The four year project we’re currently working
on with Quorn is all aimed at looking at the metabolic health and muscle-building capacities
of young healthy individuals. Concurrently with this we also run very similar studies
in older adults because a large part of our research is aimed at looking at the mechanisms
and interventions for sarcopenia, which is the progressive loss of muscle tissue. The
results we’ve got so far have been published and they’re terrific. They show great bioavailability
of the amino acids, of the protein quality in mycoprotein relative to milk protein. That’s
hugely reassuring for a number of consumers. The next step is to understand how good mycoprotein
is at building muscle – having digested a protein how good is it to convert into muscle? Again, relative to milk protein. The early results I’ve seen from that are hugely encouraging.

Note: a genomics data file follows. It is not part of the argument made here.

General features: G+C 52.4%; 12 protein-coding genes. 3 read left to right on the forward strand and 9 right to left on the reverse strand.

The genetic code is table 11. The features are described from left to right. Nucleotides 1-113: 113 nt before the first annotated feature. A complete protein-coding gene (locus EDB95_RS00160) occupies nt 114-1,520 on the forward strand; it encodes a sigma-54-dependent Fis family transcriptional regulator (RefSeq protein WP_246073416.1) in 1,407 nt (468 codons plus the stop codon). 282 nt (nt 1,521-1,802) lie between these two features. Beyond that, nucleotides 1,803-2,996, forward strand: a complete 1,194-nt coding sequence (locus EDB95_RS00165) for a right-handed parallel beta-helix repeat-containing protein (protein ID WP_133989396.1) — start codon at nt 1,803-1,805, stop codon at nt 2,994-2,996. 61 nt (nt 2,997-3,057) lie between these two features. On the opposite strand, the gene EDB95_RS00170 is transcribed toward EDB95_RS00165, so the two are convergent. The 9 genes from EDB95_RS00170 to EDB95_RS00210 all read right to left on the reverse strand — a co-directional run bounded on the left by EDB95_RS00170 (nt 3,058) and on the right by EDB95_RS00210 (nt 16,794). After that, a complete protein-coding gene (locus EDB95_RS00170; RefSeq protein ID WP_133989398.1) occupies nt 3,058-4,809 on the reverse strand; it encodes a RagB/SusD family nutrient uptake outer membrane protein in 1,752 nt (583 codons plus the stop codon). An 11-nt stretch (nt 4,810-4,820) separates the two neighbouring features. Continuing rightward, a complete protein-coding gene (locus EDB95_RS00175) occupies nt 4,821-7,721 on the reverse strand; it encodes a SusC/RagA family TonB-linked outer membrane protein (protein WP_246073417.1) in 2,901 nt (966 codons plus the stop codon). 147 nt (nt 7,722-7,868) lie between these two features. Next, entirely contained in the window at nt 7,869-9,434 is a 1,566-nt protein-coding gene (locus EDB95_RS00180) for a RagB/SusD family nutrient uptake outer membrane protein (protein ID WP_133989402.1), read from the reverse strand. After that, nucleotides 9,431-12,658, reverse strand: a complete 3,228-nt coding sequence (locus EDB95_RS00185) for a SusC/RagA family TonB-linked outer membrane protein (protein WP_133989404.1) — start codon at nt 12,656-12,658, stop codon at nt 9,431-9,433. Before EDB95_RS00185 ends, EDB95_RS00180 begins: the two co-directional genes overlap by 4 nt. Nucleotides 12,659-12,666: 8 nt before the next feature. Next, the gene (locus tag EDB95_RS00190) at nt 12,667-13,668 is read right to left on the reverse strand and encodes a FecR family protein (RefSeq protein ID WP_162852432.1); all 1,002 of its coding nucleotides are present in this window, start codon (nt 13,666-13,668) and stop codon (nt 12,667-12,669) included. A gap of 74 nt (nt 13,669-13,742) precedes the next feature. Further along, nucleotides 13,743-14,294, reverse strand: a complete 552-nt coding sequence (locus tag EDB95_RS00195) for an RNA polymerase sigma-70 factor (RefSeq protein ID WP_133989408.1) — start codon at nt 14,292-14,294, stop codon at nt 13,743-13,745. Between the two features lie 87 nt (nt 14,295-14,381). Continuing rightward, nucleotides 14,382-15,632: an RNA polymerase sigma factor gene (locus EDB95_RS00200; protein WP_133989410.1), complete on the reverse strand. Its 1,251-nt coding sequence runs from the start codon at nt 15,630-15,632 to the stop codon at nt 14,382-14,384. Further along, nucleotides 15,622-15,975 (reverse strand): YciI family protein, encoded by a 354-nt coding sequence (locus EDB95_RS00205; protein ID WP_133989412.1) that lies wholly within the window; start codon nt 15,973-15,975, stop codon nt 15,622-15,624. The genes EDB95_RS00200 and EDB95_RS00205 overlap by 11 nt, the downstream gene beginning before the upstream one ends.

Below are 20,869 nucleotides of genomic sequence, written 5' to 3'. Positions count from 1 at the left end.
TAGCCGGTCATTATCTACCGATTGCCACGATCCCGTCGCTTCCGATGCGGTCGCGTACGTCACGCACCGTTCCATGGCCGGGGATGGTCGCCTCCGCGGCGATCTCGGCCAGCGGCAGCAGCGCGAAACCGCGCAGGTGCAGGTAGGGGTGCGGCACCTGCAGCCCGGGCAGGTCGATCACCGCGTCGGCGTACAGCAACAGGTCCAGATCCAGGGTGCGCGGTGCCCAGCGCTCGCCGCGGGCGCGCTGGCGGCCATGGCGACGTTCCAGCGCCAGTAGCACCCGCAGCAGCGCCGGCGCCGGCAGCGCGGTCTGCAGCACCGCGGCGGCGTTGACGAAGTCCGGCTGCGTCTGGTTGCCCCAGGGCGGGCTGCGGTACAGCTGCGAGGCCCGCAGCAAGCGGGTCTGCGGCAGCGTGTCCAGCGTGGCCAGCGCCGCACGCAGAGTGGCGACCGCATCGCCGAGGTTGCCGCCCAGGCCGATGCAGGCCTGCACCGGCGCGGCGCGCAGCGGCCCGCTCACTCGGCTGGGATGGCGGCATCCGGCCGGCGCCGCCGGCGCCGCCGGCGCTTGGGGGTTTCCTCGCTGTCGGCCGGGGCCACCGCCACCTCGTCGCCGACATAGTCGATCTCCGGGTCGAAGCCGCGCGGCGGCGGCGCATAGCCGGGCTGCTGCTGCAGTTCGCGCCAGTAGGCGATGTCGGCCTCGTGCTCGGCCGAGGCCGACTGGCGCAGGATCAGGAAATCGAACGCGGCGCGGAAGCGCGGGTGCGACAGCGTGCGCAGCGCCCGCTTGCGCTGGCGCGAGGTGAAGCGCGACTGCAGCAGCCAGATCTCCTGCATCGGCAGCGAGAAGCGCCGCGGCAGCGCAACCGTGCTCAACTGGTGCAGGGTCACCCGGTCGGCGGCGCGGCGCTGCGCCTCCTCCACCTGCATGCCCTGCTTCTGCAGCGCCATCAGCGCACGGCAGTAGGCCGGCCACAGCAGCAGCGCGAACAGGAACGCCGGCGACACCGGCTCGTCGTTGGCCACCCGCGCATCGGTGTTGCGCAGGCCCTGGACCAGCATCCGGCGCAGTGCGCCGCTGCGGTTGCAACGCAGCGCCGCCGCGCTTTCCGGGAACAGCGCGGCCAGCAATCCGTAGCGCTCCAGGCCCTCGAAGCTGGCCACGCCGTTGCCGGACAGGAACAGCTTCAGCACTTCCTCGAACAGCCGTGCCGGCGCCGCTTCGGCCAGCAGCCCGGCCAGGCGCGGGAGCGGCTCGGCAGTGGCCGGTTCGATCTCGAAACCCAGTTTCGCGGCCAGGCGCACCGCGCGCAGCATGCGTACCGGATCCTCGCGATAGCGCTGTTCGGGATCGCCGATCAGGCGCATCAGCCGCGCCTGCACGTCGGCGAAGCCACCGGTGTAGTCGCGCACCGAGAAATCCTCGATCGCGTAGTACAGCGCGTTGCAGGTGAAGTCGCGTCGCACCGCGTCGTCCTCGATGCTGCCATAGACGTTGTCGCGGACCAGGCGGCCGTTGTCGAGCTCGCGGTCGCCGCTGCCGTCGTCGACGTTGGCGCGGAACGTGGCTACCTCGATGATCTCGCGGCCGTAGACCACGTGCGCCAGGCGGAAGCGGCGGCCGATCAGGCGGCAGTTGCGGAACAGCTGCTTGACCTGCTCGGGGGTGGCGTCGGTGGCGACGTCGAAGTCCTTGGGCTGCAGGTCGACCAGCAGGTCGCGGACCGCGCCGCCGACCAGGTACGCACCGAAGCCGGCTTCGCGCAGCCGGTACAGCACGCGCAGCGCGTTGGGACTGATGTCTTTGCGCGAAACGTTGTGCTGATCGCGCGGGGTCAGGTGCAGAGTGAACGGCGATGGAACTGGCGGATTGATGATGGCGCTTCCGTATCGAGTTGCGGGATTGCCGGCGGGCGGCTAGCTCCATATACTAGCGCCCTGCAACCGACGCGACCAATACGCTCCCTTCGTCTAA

The mycoprotein they use is a unique food source, so to be able to address some of the
characteristics we know regulate metabolism, bioavailability of the amino acids, the availability
of other macronutrients aside from protein in a food, for example, gives us great insight
that stretches far beyond simply mycoprotein or milk protein, but to how our bodies respond
to any sort of protein.